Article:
The king looked at her questioningly. She continued. “I do not mind giving up my life for the herd your majesty!  But… but…”  The doe could not continue.

The King was not happy. “Look here doe” he said. “I cannot show any preference to you. All the deer are same to me. Do not expect any relaxation” he said in a stern voice.

The doe broke down. “O King, it is not for my sake I am speaking. What is the fault of the fawn that is unborn? Does he not have the right to be born, or the right to enjoy the fresh grass with fresh dew drops? Does he not have the right to jump and play with other fawns…?  It is not that I will not go O King. Let my fawn be born and as soon as he is a few months old and is independent of me, I shall go”

The King Branch Deer was unperturbed by her emotional outburst. With a stone like expression he said, “I cannot make any exceptions for any one O doe! Go away from here and prepare yourself”

The doe felt miserable and was walking towards the gate with tears gushing from her eyes. The King Banyan Deer happened to sight her. He was feeling bad to see the doe shedding tears and asked her what the matter was.

Reluctantly, the doe told her request and what had happened when she requested her king.

“Do not worry” said the King Banyan Deer. “Go and take rest and be happy. I will take care of the situation” The doe was reluctant to go and he again said, “Go, my dear, go and eat fresh grass and keep your mind calm. You need not go to be sacrificed today I will take care”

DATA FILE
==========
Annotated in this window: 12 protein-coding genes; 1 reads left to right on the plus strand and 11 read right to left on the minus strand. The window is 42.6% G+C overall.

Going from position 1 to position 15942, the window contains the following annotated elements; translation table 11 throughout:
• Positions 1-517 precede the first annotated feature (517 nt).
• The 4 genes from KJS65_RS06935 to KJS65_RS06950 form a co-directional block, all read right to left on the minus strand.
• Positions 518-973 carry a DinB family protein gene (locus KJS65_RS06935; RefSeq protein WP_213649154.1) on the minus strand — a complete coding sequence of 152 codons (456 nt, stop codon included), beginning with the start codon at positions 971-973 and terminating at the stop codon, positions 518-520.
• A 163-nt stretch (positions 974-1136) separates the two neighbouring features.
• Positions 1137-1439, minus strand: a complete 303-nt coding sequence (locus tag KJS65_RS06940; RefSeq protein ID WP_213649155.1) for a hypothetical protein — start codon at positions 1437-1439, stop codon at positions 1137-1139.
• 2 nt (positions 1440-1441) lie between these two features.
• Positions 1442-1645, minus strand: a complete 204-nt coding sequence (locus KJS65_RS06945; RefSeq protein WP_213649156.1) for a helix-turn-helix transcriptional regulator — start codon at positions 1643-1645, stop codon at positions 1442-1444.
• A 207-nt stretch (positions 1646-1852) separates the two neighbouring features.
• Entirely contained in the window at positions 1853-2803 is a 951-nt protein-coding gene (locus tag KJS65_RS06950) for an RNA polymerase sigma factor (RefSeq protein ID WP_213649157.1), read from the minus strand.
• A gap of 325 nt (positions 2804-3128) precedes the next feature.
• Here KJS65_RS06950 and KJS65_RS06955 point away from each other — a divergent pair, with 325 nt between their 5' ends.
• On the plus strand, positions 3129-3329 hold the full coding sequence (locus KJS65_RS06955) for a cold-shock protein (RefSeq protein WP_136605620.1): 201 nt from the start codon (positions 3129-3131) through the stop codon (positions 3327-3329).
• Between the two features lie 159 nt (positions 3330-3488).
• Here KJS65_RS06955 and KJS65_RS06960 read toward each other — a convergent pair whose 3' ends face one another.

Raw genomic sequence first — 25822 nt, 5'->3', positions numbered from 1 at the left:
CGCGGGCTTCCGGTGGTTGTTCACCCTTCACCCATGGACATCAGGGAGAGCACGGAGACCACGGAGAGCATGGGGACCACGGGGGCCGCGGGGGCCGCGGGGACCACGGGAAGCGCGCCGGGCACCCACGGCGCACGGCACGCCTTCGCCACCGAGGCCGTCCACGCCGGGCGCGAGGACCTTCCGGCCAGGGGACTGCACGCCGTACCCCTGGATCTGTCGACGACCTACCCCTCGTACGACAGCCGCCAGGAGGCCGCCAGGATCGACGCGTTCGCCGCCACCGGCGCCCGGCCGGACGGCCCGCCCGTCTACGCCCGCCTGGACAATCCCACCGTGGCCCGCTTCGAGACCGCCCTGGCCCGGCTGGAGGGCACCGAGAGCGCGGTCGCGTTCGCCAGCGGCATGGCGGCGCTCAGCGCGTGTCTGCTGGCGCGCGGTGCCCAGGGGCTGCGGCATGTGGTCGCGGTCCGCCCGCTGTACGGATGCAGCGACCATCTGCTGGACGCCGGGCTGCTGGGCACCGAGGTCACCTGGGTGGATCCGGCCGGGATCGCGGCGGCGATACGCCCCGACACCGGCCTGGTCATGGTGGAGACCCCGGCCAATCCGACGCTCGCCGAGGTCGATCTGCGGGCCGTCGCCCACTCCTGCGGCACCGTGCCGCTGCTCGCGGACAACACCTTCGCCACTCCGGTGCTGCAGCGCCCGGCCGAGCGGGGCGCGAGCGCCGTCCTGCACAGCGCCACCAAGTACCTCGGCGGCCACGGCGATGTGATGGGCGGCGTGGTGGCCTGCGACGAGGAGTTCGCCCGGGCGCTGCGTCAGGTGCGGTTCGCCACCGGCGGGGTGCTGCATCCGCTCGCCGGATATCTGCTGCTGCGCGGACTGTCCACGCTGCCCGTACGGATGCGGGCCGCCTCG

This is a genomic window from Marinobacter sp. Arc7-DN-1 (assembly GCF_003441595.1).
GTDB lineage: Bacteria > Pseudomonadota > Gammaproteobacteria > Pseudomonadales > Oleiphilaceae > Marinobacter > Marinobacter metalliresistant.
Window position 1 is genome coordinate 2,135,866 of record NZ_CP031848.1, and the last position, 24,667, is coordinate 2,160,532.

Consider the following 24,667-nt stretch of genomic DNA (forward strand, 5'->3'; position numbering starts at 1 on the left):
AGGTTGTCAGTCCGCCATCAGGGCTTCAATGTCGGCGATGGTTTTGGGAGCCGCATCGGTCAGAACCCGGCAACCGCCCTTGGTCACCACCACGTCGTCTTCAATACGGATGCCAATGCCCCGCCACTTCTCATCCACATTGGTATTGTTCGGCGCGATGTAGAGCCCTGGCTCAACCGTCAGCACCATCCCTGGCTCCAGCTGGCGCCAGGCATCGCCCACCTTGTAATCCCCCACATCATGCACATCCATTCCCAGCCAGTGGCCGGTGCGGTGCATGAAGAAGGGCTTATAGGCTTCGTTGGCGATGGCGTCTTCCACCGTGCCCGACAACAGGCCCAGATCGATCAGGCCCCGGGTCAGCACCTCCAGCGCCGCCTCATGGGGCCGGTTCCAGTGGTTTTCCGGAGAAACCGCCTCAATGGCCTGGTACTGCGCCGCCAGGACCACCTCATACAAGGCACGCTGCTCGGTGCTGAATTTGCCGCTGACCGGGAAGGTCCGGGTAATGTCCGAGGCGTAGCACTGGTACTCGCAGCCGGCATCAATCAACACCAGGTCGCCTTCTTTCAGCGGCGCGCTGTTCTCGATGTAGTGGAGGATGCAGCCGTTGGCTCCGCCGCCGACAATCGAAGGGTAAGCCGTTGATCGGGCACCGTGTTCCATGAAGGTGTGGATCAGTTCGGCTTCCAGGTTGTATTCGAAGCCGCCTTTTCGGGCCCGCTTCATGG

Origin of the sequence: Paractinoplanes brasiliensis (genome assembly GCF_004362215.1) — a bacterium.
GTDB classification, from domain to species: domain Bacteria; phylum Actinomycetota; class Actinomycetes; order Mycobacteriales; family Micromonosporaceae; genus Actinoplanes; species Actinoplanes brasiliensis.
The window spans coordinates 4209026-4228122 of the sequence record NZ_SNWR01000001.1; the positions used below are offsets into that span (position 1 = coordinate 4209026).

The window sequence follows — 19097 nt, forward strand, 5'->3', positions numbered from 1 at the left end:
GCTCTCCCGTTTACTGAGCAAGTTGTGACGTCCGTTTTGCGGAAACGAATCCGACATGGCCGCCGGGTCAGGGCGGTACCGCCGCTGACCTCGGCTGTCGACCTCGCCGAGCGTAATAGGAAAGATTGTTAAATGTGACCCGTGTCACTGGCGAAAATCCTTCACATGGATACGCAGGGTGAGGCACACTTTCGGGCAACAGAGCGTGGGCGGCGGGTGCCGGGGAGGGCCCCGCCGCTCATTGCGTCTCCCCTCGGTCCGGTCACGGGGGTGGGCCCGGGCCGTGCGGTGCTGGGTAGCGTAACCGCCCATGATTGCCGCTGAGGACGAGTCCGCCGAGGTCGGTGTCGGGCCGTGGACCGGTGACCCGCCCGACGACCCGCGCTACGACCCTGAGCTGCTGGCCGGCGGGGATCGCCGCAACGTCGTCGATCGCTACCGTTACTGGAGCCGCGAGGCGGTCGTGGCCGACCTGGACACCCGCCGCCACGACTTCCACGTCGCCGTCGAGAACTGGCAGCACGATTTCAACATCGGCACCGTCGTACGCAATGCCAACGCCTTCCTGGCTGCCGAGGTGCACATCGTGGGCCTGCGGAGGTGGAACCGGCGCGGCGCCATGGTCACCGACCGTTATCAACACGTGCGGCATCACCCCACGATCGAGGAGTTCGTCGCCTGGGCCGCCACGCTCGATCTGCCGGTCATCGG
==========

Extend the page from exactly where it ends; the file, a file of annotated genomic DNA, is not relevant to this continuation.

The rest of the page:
The doe went away, thanking him but wondered who would take her place.

It was time for the King’s hunt. That day, the King himself came to pick up the prey. He was surprised to see the King Banyan Deer lying at the gate, with his skin glistening in the morning sun. He was shocked.

“Get up O Deer”, he said, “I have granted immunity to you as you are so charming and noble looking. Are there no deer in your herd to give up their life? Get up O deer and send another deer”

“No” said the King Banyan Deer. “It was the turn of a pregnant doe to come today. Well, being a member of this herd, she had to come but what is the fault of the fawn that is unborn? Is he not destined to be born, or to enjoy the fresh grass and the nature and his mother’s love? Should he not enjoy jumping and playing with other fawns… Therefore I decided I will give up my life in her place today. Take me O King. Kill me now!”

The King was deeply touched. He felt very very ashamed of his greed for deer meat and the manner in which he was mercilessly slaughtering the herds of deer day by day.

“Get up, O King of Deer! You have enlightened me. Please get up. I am feeling terribly ashamed of my actions all these days. Even though I am endowed with the sixth sense, I have behaved like an animal whereas, your action has made you superior to me. I… I..am terribly ashamed” His eyes were full of tears and he covered his face crying.

After a while he regained his composure and said. “OK  King Banyan Deer, I will not  kill any of your herd any more. Please go to the jungle and be free”

The King Banyan Deer said, “ O King, I do not want my herd alone to enjoy this gesture of yours…” The King said hurriedly, “ Oh no, all the deer can go. I will not harm even one of them”, to which the King Banyan Deer said, “ Not only deer, O King, all the animals , birds and fishes deserve to live”